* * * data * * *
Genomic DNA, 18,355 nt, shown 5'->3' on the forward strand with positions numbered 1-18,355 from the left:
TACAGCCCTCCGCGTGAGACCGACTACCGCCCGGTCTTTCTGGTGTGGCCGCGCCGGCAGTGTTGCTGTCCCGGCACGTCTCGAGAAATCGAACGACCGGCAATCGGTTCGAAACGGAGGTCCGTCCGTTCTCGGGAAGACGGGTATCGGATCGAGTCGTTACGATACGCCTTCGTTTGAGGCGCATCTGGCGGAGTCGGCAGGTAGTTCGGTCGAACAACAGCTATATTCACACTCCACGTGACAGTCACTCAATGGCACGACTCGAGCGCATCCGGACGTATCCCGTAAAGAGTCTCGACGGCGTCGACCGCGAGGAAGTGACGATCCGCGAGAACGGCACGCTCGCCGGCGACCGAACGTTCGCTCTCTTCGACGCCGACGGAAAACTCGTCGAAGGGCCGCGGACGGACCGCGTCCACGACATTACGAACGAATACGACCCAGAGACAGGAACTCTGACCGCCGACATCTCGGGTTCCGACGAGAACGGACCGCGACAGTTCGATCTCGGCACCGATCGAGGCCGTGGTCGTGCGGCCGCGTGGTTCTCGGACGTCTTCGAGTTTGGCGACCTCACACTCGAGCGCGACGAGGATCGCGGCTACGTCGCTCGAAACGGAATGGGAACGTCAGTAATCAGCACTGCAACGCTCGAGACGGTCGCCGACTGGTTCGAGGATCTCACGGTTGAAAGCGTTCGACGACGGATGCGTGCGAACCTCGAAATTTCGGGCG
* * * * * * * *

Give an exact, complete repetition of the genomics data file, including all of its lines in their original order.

Genomic DNA, 18,355 nt, shown 5'->3' on the forward strand with positions numbered 1-18,355 from the left:
TACAGCCCTCCGCGTGAGACCGACTACCGCCCGGTCTTTCTGGTGTGGCCGCGCCGGCAGTGTTGCTGTCCCGGCACGTCTCGAGAAATCGAACGACCGGCAATCGGTTCGAAACGGAGGTCCGTCCGTTCTCGGGAAGACGGGTATCGGATCGAGTCGTTACGATACGCCTTCGTTTGAGGCGCATCTGGCGGAGTCGGCAGGTAGTTCGGTCGAACAACAGCTATATTCACACTCCACGTGACAGTCACTCAATGGCACGACTCGAGCGCATCCGGACGTATCCCGTAAAGAGTCTCGACGGCGTCGACCGCGAGGAAGTGACGATCCGCGAGAACGGCACGCTCGCCGGCGACCGAACGTTCGCTCTCTTCGACGCCGACGGAAAACTCGTCGAAGGGCCGCGGACGGACCGCGTCCACGACATTACGAACGAATACGACCCAGAGACAGGAACTCTGACCGCCGACATCTCGGGTTCCGACGAGAACGGACCGCGACAGTTCGATCTCGGCACCGATCGAGGCCGTGGTCGTGCGGCCGCGTGGTTCTCGGACGTCTTCGAGTTTGGCGACCTCACACTCGAGCGCGACGAGGATCGCGGCTACGTCGCTCGAAACGGAATGGGAACGTCAGTAATCAGCACTGCAACGCTCGAGACGGTCGCCGACTGGTTCGAGGATCTCACGGTTGAAAGCGTTCGACGACGGATGCGTGCGAACCTCGAAATTTCGGGCG